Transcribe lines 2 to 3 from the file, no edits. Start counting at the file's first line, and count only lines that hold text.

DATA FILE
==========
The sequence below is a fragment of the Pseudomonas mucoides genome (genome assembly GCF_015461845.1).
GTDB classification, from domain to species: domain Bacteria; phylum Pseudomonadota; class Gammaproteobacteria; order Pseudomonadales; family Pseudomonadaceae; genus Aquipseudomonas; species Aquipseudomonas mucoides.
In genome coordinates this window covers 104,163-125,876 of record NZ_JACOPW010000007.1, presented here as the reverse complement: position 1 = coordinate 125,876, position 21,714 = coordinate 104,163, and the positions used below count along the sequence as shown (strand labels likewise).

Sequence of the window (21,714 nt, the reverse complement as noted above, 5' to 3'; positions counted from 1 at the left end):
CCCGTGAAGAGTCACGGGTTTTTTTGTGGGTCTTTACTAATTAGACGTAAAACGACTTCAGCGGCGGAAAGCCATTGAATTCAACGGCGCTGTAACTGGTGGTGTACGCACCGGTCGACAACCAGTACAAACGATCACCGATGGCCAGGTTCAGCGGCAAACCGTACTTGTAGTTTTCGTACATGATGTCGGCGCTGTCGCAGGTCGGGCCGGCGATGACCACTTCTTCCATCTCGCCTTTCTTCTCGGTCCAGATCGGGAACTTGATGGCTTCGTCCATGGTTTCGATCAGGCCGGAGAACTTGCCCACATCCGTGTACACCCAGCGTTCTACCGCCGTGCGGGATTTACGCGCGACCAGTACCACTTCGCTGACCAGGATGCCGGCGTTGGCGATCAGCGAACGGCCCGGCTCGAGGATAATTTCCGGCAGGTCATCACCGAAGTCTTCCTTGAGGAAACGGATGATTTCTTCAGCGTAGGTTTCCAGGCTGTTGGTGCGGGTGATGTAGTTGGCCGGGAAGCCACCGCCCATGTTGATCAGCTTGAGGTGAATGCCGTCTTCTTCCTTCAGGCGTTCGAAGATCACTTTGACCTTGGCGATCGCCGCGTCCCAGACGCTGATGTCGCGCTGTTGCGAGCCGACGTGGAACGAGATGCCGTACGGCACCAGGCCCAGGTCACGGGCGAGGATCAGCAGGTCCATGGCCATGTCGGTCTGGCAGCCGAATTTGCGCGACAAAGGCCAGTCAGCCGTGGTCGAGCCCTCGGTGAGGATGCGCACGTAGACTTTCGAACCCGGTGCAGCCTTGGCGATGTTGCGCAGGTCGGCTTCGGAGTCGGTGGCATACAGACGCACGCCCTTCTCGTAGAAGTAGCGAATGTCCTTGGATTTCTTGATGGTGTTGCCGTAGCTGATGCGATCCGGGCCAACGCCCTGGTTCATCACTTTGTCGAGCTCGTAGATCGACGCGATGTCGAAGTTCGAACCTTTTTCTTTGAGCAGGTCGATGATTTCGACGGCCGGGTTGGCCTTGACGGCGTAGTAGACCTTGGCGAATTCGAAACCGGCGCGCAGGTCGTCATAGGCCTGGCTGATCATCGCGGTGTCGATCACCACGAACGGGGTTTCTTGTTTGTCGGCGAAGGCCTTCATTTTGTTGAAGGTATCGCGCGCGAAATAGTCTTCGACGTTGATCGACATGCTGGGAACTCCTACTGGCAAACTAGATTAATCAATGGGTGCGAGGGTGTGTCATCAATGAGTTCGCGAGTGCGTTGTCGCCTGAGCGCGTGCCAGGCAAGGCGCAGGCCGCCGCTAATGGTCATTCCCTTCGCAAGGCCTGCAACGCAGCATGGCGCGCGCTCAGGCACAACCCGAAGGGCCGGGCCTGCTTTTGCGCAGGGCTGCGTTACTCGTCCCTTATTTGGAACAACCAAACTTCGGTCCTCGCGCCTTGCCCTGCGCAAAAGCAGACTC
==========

GTDB classification, from domain to species: domain Bacteria; phylum Pseudomonadota; class Gammaproteobacteria; order Pseudomonadales; family Pseudomonadaceae; genus Aquipseudomonas; species Aquipseudomonas mucoides.
In genome coordinates this window covers 104,163-125,876 of record NZ_JACOPW010000007.1, presented here as the reverse complement: position 1 = coordinate 125,876, position 21,714 = coordinate 104,163, and the positions used below count along the sequence as shown (strand labels likewise).